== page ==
The FCC said Verizon Wireless (NYSE:VZ) will pay $1.25 million undr a consent decree and allow customers to download Android applications that allow them to turn their phones into mobile hotspots. The FCC found that Verizon was wrong to block access to such apps, which customers were using to get around Verizon's old $30 monthly mobile hotspot charge.
The issue arose because of the open-access conditions that were placed on Verizon's 700 MHz C-Block spectrum, in which it is deploying an LTE network that now covers 230 million people across the country. The rules state that Verizon "shall not deny, limit, or restrict the ability of their customers to use the devices and applications of their choice on the licensee's C-Block network," subject to narrow exceptions. After complaints that Verizon was blocking tethering apps, the FCC launched an investigation. Verizon admitted no fault as part of the consent decree.
Reports from the spring of 2011, including in FierceBroadbandWireless, brought to light the fact that Verizon's Android smartphone customers were being blocked from downloading third-party tethering apps. At the time, Verizon claimed it did not block applications in the Android Market and that Google (NASDAQ:GOOG) was responsible for the management of the Android Market. However, a Google spokesman confirmed to FierceBroadbandWireless in May 2011 that Verizon and AT&T Mobility (NYSE:T) customers could not download a specific tethering application, Wireless Tether, from the Android Market.
Currently, under Verizon's new Share Everything shared data plans, mobile hotspot access is available for no additional fee.
"Today's action demonstrates that compliance with FCC obligations is not optional," FCC Chairman Julius Genachowski said in a statement. "The open device and application obligations were core conditions when Verizon purchased the C-block spectrum."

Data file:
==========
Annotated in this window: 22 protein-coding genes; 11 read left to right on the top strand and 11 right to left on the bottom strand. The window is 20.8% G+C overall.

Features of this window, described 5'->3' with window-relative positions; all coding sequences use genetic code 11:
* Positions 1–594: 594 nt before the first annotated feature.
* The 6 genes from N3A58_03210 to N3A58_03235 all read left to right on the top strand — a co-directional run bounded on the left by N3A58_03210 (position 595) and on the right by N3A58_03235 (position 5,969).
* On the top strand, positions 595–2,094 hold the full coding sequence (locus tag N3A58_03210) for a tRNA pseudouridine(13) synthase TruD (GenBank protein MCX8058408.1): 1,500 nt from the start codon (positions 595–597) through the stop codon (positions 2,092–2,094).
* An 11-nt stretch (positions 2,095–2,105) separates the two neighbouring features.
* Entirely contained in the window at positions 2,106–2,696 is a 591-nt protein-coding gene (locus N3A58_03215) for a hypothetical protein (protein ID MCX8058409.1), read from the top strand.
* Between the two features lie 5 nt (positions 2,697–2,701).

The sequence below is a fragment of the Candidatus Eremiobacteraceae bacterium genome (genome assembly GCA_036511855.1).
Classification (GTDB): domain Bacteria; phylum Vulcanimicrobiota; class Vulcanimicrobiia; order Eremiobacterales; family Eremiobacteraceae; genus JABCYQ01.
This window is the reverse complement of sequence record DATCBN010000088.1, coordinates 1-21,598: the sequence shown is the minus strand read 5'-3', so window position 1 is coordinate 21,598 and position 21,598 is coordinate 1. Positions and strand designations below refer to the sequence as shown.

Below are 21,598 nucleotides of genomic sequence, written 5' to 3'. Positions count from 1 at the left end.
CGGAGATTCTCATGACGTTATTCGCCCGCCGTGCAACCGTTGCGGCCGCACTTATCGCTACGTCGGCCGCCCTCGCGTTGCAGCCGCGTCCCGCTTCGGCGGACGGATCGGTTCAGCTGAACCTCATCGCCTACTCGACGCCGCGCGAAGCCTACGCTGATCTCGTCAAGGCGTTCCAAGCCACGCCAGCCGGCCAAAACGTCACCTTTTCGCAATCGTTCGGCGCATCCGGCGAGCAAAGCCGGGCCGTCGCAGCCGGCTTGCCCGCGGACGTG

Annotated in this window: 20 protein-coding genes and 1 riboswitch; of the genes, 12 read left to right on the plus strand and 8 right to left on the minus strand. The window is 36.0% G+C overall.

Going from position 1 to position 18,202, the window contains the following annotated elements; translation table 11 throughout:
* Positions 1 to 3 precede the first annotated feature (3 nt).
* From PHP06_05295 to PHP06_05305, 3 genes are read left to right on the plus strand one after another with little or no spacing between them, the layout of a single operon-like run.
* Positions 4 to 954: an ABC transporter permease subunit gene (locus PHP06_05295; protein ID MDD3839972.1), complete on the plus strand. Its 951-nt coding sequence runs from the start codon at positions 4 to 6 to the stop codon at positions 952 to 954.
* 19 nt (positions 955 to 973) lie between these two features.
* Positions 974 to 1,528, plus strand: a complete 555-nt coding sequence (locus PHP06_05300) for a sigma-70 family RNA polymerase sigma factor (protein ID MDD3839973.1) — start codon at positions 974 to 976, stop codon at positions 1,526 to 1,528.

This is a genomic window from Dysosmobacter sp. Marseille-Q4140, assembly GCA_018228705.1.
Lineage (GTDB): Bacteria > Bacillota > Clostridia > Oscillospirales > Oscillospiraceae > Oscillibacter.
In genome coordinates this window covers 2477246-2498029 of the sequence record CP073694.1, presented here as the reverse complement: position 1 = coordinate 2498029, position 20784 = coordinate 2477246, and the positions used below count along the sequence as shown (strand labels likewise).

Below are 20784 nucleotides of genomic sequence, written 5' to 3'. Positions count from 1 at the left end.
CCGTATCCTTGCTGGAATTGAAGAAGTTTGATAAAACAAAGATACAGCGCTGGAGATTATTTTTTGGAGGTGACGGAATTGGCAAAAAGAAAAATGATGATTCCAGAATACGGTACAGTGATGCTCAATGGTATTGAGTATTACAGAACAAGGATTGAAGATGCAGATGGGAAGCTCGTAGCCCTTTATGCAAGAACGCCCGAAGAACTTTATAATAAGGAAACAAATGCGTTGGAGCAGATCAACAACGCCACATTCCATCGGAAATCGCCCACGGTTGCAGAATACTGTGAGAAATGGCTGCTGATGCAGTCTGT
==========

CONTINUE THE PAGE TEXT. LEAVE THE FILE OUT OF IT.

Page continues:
"We have made clear to our customers that when using our services, they can go where they want and do what they want on the Internet, using the lawful applications and devices of their choice," Verizon said in a statement. "Verizon Wireless has always allowed its customers to use the lawful applications of their choice on its networks, and it did not block its customers from using third-party tethering applications. This consent decree puts behind us concerns related to an employee's communication with an app store operator about tethering applications, and allows us to focus on serving our customers."
The FCC said Verizon has committed to notifying the application store operator--presumably Google--that it "no longer objects to the availability of the tethering applications to C-Block network customers in the operator's online market." Verizon Wireless has also agreed to ensure that its employees will receive training on compliance with the C-Block rules; that future communications with application store operators regarding the availability of applications to Verizon customers will be reviewed in advance by legal counsel; and that the carrier "will report any instances of noncompliance with the rule at issue that might occur during the two-year term of the plan."
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